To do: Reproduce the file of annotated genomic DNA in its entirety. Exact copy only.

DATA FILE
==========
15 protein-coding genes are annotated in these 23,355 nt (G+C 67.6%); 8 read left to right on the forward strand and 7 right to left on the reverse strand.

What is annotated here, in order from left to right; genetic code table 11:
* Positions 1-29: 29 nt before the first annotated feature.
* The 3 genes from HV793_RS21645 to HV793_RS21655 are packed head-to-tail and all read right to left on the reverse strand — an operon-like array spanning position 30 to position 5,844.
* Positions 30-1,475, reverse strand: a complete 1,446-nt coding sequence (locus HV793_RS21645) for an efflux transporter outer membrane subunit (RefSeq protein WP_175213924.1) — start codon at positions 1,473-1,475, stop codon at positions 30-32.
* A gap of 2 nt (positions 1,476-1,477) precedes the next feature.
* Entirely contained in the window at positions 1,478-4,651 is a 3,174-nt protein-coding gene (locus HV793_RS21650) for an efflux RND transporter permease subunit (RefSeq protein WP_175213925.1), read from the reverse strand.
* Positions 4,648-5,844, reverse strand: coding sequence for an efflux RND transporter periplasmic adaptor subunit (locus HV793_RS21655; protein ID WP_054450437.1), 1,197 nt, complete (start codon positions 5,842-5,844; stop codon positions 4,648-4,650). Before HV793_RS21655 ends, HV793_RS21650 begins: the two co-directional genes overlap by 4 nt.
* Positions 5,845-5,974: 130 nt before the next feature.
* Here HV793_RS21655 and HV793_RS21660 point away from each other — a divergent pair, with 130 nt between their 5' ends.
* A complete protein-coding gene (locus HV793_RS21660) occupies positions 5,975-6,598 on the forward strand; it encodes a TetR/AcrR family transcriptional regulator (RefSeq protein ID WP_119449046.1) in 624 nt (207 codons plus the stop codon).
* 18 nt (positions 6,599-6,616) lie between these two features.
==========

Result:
15 protein-coding genes are annotated in these 23,355 nt (G+C 67.6%); 8 read left to right on the forward strand and 7 right to left on the reverse strand.

What is annotated here, in order from left to right; genetic code table 11:
* Positions 1-29: 29 nt before the first annotated feature.
* The 3 genes from HV793_RS21645 to HV793_RS21655 are packed head-to-tail and all read right to left on the reverse strand — an operon-like array spanning position 30 to position 5,844.
* Positions 30-1,475, reverse strand: a complete 1,446-nt coding sequence (locus HV793_RS21645) for an efflux transporter outer membrane subunit (RefSeq protein WP_175213924.1) — start codon at positions 1,473-1,475, stop codon at positions 30-32.
* A gap of 2 nt (positions 1,476-1,477) precedes the next feature.
* Entirely contained in the window at positions 1,478-4,651 is a 3,174-nt protein-coding gene (locus HV793_RS21650) for an efflux RND transporter permease subunit (RefSeq protein WP_175213925.1), read from the reverse strand.
* Positions 4,648-5,844, reverse strand: coding sequence for an efflux RND transporter periplasmic adaptor subunit (locus HV793_RS21655; protein ID WP_054450437.1), 1,197 nt, complete (start codon positions 5,842-5,844; stop codon positions 4,648-4,650). Before HV793_RS21655 ends, HV793_RS21650 begins: the two co-directional genes overlap by 4 nt.
* Positions 5,845-5,974: 130 nt before the next feature.
* Here HV793_RS21655 and HV793_RS21660 point away from each other — a divergent pair, with 130 nt between their 5' ends.
* A complete protein-coding gene (locus HV793_RS21660) occupies positions 5,975-6,598 on the forward strand; it encodes a TetR/AcrR family transcriptional regulator (RefSeq protein ID WP_119449046.1) in 624 nt (207 codons plus the stop codon).
* 18 nt (positions 6,599-6,616) lie between these two features.